In the first room, one hundred percent of your focus was on that single box. In the second room is doubtful that any individual box received more than a tiny fraction of your time and attention. Even if we allowed you ten hours to critique the second room, it is still likely that your response would be based on a general impression of quality rather than a detailed inspection of each individual surface. It is possible to hide a lot of flaws and still have a very successful project when the final product is composed of a number of seemingly complex interactions. The overall impression of those who judge your work becomes much more important to their final judgment than their examination of each individual element.

Getting "simple" to be perceived, as being "right" is really quite complex. I would much rather be in charge of an obviously complex project. It is much simpler to do well.

Tuesday, January 10, 2006

On the 1200th character

For those of you who have been following my "About me" profile experiment, the 1200th character turned out to be the letter, "j". Who'd have thought it? I was betting on it being a space.

I will leave it up for a day or so. Then I will, probably, delete most of it.
I am so easily amused.

On having no point to make

I do not follow or attempt to calculate my daily biorhythms. What good would it do me? However, I do know that I have a yearly cycle of ups and downs. I am now on the up slope. My year could be described as a sine wave that peaks in late spring and bottoms out in late fall. I cross over the X-axis in late summer and winter.

My dear wife seems to have a mirror image annual cycle of ups and downs. Perhaps that is why we have been together for such a long time. Over the course of a year, we tend to even each other out.

Is there a point to be made here? No, I don’t think so.
Speaking of having no point.

I recently read a number of blogs that all touted the “Seven Deadly Sins of Blogging”. I won’t mention all of them by name, but you can easily do a Google search and find a whole bunch of them. (Did you know that my Word spell check flags “Google” as being misspelled? Even though I have told it to “learn” the word, it still flags it!)

Generally speaking, this blog tends to be rife with these deadly sins. Except for the ones concerning spamming and adult material, I daily commit enough blogging “sins” to damn me to the blogger’s version of the lake of fire. An eternity of no readers, perhaps? An infinite number of spam comments? Severely dangling participles? Terminal writer’s block? Metaphorical flatulence?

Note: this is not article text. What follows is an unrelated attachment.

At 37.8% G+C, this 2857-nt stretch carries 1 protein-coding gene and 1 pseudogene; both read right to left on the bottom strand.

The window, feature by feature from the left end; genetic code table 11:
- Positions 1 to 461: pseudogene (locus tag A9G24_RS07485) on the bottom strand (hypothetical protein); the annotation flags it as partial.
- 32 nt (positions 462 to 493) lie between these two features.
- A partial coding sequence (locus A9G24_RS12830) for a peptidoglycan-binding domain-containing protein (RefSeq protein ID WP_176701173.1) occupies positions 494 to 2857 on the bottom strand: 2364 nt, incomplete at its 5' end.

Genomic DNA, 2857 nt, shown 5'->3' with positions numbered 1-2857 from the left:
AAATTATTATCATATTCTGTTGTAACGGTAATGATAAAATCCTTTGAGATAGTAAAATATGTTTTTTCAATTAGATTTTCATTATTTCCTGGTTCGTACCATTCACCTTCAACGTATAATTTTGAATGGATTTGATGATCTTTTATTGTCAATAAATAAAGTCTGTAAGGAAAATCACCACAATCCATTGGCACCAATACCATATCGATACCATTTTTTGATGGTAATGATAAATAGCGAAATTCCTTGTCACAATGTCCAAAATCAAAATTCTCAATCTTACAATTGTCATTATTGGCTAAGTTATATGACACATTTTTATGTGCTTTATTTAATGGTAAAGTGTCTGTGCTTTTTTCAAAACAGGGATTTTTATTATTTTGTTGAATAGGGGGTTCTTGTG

The various “sin sets” differ as to the exact sins that comprise the dreaded seven, but generally they all agree that a blog should have a consistent theme. A “good” blog should deal with timely subject matter. A “good” blog should adopt a definite viewpoint. A “good” blog carefully follows the rules of grammar and punctuation. A “good” blog uses pictures to illustrate the points being made.

There is no theme to be found here. I avoid talking about important issues. There is no viewpoint to be found here. I may contradict myself several times before I even reach the end any given sentence (do not)! Paragraph structure is actually less important to me than how the words end up “looking” on the page. Grammar takes a backseat to how the words sound when I say them aloud. Pictures are too much trouble.

“I’m a bad man.”

This blog is doomed.

None of the articles mention the eighth deadly sin.
Writing stupid articles about the seven deadly sins of blogging.
I guess that my blog will have more than a bit of company in the fiery afterblog.

Monday, January 09, 2006

On stupid solutions

Have you ever encountered a problem that just did not lend itself to any practical solution? No matter how you looked at it, the only real answers that you could come up with were just plain stupid. I am slowly, but surely coming around to the realization that stupid has a place in the order of things. That doesn't mean that I will vote for it in next election, however.

"Only two things are infinite, the universe and human stupidity, and I'm not sure about the former." - Albert Einstein

Saturday, January 07, 2006

On being misconstrued

There are a group of words that seem to be tainted when one tries to use them in everyday conversation. I knew a gentleman who became quite offended when I noted that he had an “unfortunate predilection” following his comments about his dieting woes. I believe that he thought that I was accusing him of being a pervert. When, in fact, I was only commenting on his consist choice of cream filled pastries during the morning coffee breaks. Words like prediliction are often misconstrued.